To visit the Cobbaton Combat Collection in a small village in rural North Devon (UK), is to accept and to meet a navigational challenge. When you get to the “back of beyond” keep going and hang a left at “somewhere over the rainbow” (such are the broad vistas of the North Devon landscape). It is picture-postcard country where one would not necessarily expect a museum dedicated to the implements of man’s inhumanity to man. When you arrive, it feels like you’re a pulling into a farmyard although the three large large Nissen/Quonset huts, tank turrets and the odd sea mine, quickly put you at your ease.
It is compact, quirky and weirdly wonderful. It is a museum of the past in more ways than one having its origins in one man’s personal collection that morphed into a museum in the early 1980s. In museological terms it harks back to earlier times when “save it before it disappears – there must be a corner somewhere” took precedence over interactivity, curatorial creativity and “how do we appeal to schoolkids”. Appropriately, it is a museum that takes no prisoners in terms of expectations of the visitor. Everything is appropriately labelled but there is never a danger that the visitor is going to be talked down to. Know your stuff and this place is a treasure trove of hidden gems, tucked away in unexpected corners. Some of those gems were consciously collected – others donated by veterans looking for a home for their battlefield pickups of decades ago.
The museum covers everything from the First World War to the liberation of Kuwait in the 1990s with an emphasis on British and Canadian vehicles including tanks with the odd T34, Sherman and Centurion thrown in. But it is the random pieces, that would easily fall outside the confines of an acquisition strategy, that make this place special: a bucket of soil from the Falklands brushed off the tracks of Royal Marine snowcats when they returned from the Falklands; a wooden head likeness of an SS officer carved by a concentration camp survivor in 1945 so that he would not forget the face of a man at whose hands he had suffered; potties for use in air raid shelters, enamel plates, advertising signs and everyday objects that contextualise wartime life and the big ticket armoured fighting vehicles and weapons. It is random in the way that life is random. Alive in the sense that a collection can be an organic entity as opposed to a well-organised, disciplined but soulless experience. Stuff is tucked away everywhere with small mountains of jerry cans lining the walls. You can easily miss the odd vehicle, and especially the frame of a wartime canoe, with the end of one end of a hut blending into a restoration area with tools and bits of tanks.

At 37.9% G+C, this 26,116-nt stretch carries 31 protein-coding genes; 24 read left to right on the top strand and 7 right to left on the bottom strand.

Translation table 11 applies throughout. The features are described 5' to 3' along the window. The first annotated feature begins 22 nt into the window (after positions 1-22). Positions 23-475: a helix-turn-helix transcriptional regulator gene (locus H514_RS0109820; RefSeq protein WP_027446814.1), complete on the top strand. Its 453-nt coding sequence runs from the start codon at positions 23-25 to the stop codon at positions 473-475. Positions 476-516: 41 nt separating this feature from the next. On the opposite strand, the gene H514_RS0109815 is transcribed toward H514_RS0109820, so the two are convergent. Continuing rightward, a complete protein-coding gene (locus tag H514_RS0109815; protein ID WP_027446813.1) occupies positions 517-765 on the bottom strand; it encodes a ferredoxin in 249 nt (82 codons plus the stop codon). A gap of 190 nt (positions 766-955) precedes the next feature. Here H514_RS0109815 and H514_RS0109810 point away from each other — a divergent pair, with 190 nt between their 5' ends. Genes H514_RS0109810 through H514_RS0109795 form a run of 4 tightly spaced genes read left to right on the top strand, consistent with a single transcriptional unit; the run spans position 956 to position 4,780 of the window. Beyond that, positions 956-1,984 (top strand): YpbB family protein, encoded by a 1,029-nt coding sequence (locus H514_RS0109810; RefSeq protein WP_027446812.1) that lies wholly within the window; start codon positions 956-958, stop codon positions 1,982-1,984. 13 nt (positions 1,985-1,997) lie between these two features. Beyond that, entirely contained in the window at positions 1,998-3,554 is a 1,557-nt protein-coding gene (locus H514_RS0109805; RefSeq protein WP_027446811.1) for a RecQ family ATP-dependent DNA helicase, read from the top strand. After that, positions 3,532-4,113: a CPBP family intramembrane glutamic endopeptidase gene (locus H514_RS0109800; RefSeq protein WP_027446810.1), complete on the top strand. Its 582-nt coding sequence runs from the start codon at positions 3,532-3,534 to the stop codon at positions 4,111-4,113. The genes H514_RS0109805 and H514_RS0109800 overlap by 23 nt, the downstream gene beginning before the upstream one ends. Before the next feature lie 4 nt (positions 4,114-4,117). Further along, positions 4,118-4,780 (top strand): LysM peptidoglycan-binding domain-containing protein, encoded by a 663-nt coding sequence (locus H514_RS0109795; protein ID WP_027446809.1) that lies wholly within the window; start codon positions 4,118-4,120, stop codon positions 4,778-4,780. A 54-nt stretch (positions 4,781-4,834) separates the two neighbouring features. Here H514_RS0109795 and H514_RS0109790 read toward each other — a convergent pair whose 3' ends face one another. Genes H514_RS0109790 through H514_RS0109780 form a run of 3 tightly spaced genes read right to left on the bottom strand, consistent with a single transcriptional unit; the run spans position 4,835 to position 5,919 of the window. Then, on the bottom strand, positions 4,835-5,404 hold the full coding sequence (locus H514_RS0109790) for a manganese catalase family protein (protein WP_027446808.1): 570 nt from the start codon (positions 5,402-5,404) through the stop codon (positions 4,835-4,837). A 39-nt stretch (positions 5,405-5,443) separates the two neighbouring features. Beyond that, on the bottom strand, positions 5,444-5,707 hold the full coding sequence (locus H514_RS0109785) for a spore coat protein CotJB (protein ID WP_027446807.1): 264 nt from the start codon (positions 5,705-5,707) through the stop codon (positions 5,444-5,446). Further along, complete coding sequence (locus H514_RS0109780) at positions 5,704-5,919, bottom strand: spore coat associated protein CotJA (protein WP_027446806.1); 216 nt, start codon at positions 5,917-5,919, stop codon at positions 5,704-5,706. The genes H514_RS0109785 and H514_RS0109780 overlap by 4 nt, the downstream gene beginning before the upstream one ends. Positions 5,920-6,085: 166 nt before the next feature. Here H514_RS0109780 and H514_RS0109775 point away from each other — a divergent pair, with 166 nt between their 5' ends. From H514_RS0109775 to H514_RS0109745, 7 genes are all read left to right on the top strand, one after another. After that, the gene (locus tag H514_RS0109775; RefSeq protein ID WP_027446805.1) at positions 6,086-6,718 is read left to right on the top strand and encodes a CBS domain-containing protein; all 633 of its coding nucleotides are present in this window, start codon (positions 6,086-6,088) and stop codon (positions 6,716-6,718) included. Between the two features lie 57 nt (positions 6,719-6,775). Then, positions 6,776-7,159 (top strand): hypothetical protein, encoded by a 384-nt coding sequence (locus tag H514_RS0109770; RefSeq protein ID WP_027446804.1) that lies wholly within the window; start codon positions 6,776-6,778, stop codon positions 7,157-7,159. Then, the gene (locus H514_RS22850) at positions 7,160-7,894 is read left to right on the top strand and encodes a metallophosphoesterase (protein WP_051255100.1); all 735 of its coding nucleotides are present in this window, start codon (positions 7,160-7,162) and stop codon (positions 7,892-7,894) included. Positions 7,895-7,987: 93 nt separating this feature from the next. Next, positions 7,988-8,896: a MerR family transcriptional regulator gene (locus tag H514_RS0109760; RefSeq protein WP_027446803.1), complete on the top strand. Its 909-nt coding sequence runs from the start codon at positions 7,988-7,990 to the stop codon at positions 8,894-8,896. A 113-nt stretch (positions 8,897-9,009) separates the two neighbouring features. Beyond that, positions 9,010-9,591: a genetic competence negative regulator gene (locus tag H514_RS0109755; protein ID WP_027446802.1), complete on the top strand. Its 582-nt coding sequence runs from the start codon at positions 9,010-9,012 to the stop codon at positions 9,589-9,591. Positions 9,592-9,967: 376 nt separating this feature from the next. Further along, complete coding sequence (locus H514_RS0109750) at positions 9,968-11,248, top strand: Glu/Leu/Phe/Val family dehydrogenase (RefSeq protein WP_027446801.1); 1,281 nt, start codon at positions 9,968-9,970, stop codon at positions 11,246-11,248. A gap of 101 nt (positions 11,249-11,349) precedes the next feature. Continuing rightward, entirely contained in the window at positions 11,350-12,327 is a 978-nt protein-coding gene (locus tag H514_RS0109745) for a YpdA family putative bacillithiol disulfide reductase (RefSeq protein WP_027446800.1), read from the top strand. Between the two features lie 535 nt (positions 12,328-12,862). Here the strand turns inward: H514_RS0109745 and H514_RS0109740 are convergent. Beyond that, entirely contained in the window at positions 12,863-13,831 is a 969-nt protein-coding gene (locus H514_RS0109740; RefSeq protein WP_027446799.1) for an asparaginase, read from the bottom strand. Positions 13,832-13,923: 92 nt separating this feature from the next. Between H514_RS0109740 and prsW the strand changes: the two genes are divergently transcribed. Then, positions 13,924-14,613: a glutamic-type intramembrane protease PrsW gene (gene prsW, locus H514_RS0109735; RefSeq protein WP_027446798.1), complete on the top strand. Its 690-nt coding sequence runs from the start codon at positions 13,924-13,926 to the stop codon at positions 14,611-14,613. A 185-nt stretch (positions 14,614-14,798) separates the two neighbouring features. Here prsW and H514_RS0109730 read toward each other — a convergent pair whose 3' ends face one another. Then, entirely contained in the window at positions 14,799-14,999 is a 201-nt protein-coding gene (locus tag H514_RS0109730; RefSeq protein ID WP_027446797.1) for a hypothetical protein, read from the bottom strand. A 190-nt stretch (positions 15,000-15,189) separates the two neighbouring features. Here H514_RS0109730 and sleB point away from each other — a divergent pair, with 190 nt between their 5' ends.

The gift shop, instead of the usual corporate offerings is full of “stuff”: I was happy with a bren gun magazine and a bar of prison issue soap. Refreshments are available from a NAAFI-style van and the cake is very good. Toilets, set up like a wartime bunker, added a certain ‘je ne sais quo’! The prices, as less than £10 per person constituted a bargain. This is an old school museum in the best possible way.
Cobbaton Combat Collection
Umberleigh, Devon, UK
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G.H. Bennett is associate professor of history at Plymouth University where he has taught since 1992. He is author of more than 20 books, most on military, diplomatic and political history.